From what I can gather the product is still on sale (and it seems it can be bought in the UK) as part of the PayDot affiliate marketing scheme, which is part of the larger TwistForum network.
The company's website (1), which I shan't (hyper)link to is http://www.vedanate.com/ and the PayDot info site (3) for affiliate marketers is at http://www.paydot.com/affiliates/directory/health-beauty/nutritional-supplements/vedanate-1095
1. Vedanate website
The picture of the doctor used on the Vedanate website is suspiciously similar to one used on this unrelated Tech website, so I'd have to assume the use of (perfectly legal) stock photos, though it's a shame that the implication is made that the quote next to the man might have been made by him. It's easy to use tools like Google Images to do a reverse-image search on any picture and find this sort of thing out. It's not a big deal but it amused me.
The website provides a list of ingredients but no information about any evidence that a combination of these is safe or effective in managing blood glucose levels. I was not able to find any evidence of human trials mentioned on their website, not even in their FAQ.
More troubling is that the product is advertised on the website as a 'medicine' - and even if it wasn't advertised in that way I think it would be considered as such by the MHRA, which has recently closed its period of grace for herbal medicines:
"...as of 1st May 2014, unlicensed manufactured herbal medicines without a traditional herbal registration (THR) or product licence (PL) can no longer be sold to consumers and must be removed from shelves" - End of herbal sell through period (30 April 2014) MHRA press release
I don't know if Vedanate has the correct license for sale in the UK....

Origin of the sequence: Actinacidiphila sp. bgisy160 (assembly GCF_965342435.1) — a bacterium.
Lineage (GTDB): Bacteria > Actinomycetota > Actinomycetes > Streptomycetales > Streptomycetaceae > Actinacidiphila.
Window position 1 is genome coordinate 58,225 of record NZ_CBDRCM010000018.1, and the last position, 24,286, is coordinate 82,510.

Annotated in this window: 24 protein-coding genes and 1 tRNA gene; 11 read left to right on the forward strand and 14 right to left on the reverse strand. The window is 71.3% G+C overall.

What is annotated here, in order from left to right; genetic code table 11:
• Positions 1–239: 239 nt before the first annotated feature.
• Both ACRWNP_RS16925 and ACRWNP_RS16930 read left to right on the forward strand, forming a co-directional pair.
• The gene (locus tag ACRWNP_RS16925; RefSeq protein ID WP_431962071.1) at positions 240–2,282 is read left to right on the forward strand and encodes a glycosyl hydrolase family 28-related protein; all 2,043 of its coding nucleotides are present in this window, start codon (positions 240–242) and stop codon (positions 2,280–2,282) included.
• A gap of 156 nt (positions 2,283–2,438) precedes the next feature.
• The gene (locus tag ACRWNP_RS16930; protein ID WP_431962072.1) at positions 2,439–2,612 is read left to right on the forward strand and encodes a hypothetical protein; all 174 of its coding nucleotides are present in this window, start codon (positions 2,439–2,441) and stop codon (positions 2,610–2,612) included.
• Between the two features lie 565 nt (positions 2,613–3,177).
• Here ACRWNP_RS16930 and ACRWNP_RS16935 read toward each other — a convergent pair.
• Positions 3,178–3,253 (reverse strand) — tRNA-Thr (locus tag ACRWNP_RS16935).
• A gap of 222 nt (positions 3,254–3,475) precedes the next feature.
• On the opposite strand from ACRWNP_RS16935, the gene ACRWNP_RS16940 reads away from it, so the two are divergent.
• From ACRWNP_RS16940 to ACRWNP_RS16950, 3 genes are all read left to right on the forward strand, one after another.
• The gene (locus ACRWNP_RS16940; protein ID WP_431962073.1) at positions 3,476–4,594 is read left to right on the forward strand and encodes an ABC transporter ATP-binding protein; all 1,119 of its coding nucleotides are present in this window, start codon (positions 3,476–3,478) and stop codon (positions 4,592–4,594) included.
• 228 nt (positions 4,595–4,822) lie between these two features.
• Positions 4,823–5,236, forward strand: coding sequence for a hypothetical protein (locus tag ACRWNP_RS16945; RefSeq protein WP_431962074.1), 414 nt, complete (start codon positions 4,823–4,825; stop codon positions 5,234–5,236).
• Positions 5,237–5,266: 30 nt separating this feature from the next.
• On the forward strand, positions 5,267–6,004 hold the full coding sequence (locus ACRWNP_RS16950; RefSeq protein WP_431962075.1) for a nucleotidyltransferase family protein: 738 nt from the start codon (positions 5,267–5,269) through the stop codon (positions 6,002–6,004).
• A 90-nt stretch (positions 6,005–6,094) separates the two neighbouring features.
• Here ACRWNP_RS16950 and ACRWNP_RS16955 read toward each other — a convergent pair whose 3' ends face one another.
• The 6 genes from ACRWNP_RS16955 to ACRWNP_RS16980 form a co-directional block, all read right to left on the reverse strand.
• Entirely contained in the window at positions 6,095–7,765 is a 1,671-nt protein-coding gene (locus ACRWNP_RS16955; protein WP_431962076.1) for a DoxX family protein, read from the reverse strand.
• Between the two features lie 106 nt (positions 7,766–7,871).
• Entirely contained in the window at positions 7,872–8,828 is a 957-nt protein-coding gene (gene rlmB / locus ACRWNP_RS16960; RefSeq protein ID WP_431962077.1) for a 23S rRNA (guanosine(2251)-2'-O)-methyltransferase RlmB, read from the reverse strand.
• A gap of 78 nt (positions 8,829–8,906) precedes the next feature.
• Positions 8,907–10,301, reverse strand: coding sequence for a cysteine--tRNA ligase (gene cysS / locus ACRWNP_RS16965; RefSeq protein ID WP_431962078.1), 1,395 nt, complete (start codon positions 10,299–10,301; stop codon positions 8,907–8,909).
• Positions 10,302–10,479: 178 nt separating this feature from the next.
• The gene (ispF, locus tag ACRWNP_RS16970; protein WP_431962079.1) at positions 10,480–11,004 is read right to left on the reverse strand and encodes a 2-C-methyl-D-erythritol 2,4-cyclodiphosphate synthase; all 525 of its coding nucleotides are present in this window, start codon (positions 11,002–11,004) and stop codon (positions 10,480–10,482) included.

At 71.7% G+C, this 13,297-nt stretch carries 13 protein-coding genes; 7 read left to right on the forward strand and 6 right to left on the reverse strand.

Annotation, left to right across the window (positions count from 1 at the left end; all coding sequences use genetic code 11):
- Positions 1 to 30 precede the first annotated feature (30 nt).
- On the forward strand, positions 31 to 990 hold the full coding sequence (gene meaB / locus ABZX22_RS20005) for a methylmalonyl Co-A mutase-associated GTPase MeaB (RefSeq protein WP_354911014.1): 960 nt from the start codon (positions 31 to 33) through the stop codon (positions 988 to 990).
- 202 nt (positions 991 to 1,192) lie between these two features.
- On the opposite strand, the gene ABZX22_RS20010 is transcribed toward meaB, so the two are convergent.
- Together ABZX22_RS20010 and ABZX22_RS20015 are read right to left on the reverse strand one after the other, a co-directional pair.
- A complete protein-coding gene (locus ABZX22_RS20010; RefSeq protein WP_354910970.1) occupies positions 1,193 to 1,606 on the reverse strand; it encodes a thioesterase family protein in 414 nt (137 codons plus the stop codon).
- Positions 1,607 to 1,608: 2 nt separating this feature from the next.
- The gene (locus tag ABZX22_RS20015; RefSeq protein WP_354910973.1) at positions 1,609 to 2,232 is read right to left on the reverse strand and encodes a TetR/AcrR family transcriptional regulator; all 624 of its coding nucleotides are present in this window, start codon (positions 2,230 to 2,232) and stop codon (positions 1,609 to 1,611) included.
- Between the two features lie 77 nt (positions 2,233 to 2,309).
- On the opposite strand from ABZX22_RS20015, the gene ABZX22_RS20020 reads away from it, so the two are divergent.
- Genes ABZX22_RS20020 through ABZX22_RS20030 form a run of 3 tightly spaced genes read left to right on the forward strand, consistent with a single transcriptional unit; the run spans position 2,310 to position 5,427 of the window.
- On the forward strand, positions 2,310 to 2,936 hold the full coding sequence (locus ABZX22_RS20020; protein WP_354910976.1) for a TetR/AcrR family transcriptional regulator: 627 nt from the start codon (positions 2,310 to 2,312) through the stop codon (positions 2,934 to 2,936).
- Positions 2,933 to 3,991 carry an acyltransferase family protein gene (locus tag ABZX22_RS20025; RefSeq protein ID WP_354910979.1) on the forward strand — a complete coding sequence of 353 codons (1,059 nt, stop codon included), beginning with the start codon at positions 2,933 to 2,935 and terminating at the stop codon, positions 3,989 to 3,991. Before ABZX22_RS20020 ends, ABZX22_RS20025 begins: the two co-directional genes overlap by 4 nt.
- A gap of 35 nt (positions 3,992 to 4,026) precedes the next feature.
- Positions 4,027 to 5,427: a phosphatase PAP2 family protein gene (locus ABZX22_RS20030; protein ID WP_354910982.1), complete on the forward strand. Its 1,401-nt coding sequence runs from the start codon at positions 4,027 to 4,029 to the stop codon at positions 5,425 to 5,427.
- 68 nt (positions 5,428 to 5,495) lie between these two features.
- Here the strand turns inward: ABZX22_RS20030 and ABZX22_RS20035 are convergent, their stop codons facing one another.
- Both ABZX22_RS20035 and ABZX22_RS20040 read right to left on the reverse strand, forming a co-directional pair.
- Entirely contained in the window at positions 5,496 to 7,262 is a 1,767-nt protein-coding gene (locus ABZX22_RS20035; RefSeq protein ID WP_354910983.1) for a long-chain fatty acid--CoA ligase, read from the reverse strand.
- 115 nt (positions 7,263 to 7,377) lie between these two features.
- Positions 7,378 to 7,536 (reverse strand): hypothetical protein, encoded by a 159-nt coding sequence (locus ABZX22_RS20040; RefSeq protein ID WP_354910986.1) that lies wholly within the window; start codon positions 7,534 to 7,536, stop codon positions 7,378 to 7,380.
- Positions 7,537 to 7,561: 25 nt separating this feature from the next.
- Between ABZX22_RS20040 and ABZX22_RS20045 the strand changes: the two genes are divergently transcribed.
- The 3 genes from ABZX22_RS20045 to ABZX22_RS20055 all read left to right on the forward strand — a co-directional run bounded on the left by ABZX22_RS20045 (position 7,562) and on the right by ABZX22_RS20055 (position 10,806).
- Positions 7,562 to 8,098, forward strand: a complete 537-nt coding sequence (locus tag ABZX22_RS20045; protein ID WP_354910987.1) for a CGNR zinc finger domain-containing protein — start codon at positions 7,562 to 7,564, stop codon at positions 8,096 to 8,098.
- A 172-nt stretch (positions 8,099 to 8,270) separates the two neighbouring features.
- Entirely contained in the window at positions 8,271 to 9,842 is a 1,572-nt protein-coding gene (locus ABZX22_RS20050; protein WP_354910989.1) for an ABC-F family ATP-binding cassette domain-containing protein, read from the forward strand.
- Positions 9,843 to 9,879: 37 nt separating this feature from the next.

2. MHRA's 2013 announcement about Vedanate
Vedanate appears to be an unlicensed herbal remedy:
"The advertisement for Vedagrin (also known as Vedanate) promotes the unlicensed medicine as an alternative to prescribed diabetes medication with the words “say goodbye to your diabetes medication forever”. This breaks advertising regulations for medicines and the MHRA has instructed the company to stop selling the product."- according to the manufacturers the words in italics have since been removed, I don't know if this means that the MHRA has lifted its requirement for them to stop selling it.
Reference: MHRA issues warning to people with diabetes about dangerous herbal food supplement claims (3 July 2013) MHRA Press release
3. PayDot network's website for Vedanate affiliate marketers
Affiliate marketers create websites to highlight the benefits of a particular product and encourage people to buy it. There's a link on their site that refers visitors to the Vedanate website from which they can buy it, and in doing so the affiliate marketer receives a cut of the sales (15% for Vedanate). Presumably the more affiliate websites there are for a product, the greater the chance of someone coming across that product, in this case Vedanate.
PayDot liaises between the makers of Vedanate and the affiliates who refer purchasers to the product website, and they provide information about the product for potential affiliates, for example:
"Why promote Vedanate?
Thanks to our affiliate program webmasters have ability to earn by helping people suffering from type II diabetes. We have all necessary tools for webmasters (text links, wide choice of banners in English and German) to productively work together."
PayDot also have another diabetes product on their market, called Diabain.
I've previously written on the MoreNiche network, which is another TwistForum affiliate network that has a variety of products for sale including Phen375 and the Office of Fair Trading worked with them to make sure that affiliate sites are much clearer that they are taking a small cut of the profits (here's an example discussion on the MoreNiche forum).